Photo/IllutrationWater from heavy rainfall in a reclaimed area of Isahaya Bay in Nagasaki Prefecture flows outside the floodgates on Sept. 5. (The Asahi Shimbun)

A longstanding court battle over the government-led Isahaya Bay land reclamation project in Nagasaki Prefecture is still not settled.

A court ruling that became final in 2010 sided with the claims of local fishermen and ordered Tokyo to open the floodgates, which keep the bay waters closed off, for a limited period.

The government, however, responded with a suit calling for another ruling that would relieve Tokyo of that obligation on the grounds of subsequent changes in circumstances.

The Fukuoka High Court approved the government’s claims in 2018, but the Second Petty Bench of the Supreme Court on Sept. 13 voided that decision. The case was sent back to the high court, which will re-examine whether there have really been “changes in circumstances” of the sort that would justify the claims.

The Fukuoka High Court’s decision was obviously unreasonable. It concluded the grounds for opening the floodgates had already been lost because fishing rights from the time the order was issued for opening them expired at the end of August 2013.

The top court denied the high court’s verdict, saying the order to open the floodgates presumed that rights of the same sort would be granted again. In fact, the fishermen had their licenses renewed seamlessly and have since continued fishing.

The Fukuoka High Court only added fuel to the turmoil by relying on a formal and superficial interpretation of law in siding with the government. It is not surprising that its decision was scrapped.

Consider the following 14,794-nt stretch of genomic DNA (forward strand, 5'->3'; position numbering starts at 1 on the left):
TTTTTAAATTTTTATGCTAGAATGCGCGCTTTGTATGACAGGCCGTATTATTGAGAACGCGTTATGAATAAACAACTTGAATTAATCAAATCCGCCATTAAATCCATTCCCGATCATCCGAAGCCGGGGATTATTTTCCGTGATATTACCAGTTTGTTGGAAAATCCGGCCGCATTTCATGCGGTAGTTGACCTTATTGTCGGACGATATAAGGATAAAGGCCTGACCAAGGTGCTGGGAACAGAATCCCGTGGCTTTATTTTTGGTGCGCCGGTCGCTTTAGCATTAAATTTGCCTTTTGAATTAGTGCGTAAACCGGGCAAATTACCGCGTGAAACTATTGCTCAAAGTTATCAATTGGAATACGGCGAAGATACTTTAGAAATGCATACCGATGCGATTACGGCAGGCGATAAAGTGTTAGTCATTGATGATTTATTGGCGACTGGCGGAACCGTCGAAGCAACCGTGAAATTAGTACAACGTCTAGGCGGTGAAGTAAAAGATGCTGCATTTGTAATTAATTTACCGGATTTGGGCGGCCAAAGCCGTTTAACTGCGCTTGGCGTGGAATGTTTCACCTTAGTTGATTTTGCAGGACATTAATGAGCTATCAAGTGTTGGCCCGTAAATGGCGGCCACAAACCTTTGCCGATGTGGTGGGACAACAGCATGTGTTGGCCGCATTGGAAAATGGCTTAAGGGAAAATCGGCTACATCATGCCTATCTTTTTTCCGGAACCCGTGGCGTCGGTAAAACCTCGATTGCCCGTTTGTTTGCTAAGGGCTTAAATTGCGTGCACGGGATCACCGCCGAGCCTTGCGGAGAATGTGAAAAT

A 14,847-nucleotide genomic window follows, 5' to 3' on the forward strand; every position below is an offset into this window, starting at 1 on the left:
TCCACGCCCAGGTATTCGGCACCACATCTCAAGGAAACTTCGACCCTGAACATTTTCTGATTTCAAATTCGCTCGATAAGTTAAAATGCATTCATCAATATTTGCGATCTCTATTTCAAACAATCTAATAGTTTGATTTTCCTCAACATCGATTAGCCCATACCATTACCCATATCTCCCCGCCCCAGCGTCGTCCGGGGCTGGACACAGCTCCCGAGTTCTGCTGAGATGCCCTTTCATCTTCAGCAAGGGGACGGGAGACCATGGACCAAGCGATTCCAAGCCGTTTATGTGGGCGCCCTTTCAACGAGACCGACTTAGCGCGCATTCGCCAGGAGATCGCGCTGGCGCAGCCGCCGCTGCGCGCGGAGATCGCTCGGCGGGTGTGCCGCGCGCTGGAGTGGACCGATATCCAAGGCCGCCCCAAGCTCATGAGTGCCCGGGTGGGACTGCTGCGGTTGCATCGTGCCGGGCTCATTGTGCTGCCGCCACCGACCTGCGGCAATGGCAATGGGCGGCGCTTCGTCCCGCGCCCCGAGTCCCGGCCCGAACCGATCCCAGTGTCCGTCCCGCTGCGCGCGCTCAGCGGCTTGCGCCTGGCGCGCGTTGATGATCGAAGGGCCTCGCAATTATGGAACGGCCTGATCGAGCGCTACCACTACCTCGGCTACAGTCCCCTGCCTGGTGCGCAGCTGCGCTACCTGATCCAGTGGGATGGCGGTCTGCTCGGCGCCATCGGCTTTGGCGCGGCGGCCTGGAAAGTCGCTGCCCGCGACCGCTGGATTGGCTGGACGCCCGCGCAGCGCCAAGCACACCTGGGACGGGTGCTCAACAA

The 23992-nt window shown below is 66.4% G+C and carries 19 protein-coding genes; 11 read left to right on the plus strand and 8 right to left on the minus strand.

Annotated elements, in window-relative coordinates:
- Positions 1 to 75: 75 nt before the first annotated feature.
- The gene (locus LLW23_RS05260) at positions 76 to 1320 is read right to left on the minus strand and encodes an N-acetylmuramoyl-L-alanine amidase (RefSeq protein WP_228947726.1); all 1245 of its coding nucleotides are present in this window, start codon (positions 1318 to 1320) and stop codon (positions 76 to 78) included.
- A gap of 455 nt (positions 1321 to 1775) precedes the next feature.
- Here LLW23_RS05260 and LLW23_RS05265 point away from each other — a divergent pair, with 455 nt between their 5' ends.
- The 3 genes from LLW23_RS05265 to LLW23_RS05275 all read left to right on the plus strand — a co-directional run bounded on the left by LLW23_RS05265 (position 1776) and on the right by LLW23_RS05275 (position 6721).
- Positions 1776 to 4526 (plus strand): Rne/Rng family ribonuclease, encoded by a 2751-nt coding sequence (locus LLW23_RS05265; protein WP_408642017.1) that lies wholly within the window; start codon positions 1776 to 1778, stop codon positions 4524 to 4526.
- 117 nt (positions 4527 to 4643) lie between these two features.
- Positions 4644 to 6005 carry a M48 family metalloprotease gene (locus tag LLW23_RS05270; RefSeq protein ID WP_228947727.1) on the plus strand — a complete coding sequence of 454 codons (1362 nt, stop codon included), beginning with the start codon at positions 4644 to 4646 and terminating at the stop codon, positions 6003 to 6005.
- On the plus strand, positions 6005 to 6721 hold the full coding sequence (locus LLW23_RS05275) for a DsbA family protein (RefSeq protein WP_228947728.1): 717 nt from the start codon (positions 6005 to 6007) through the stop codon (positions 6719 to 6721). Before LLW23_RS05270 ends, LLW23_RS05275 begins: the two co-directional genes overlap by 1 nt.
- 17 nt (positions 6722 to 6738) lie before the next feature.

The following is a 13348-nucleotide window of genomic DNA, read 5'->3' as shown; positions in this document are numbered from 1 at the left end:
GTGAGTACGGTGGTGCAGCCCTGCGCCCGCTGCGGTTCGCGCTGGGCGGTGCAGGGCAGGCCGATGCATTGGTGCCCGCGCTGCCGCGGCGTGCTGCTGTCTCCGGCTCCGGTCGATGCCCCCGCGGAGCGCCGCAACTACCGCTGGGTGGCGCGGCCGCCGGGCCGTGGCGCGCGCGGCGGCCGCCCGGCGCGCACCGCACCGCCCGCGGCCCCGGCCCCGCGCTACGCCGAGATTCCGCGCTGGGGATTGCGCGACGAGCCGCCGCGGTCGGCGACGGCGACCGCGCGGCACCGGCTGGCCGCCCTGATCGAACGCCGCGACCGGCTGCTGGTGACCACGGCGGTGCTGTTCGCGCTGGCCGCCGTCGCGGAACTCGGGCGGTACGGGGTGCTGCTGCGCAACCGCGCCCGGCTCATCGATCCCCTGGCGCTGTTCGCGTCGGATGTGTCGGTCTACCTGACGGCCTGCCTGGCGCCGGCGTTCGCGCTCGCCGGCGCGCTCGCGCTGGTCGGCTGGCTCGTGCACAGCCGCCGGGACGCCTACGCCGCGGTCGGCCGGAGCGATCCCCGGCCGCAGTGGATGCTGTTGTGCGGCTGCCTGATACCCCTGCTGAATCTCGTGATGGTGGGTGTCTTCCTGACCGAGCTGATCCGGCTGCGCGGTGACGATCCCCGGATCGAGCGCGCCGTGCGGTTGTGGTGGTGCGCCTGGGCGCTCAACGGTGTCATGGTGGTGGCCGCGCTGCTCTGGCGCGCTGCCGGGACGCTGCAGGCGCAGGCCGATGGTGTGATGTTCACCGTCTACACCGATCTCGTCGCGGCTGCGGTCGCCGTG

But that does not mean any pathway has been set for having the floodgates opened.

In separate trials over the reclamation of Isahaya Bay, the same Second Petty Bench in June upheld lower court rulings that said the floodgates should remain closed.

Chief Justice Hiroyuki Kanno wrote a concurring opinion to the Sept. 13 verdict to outline his belief that a stack of judicial decisions made after the order was finalized to open the floodgates should be taken into account in making any judgments on the “changes in circumstances.”

That view, however, is hardly acceptable. It amounts to sending a message to society that people have the option of disobeying any court decision they don’t agree with and can take a different approach to the issue at hand, thereby voiding any judicial decision made on the matter.

The attitude of the government throughout the process can hardly be described as sincere.

After the order became final and binding, farmers on reclaimed land plots sued the government, this time to call for not opening the floodgates. Tokyo made no active moves to argue back, earning it a decision that the gates should not be opened.

The government then said it was caught between two conflicting decisions and put off doing anything. The link between the bay’s closure and the damage to fishing operations, which lies at the root of the problem, remains unclear.

This illustrates that the government has only been interested in its role of a project operator eager at all costs to stop the opening of the floodgates, because doing so could amount to a denial of its longstanding goal of land reclamation.

In effect, the government abandoned its role and mission of a public player as it failed to close the gap between the fishermen and farmers, thereby deepening the rift.

Resolving the issue will not be easy. Even if the judicial system were to finally decide the floodgates should remain closed, that would offer no hope for healing community tensions.

Politicians have a duty to seek the best possible point of agreement between the two parties, either as part of the remanded court procedure or out of court.

Lawmakers who let the situation fester for this long have an obligation to orchestrate a solution.

--The Asahi Shimbun, Sept. 15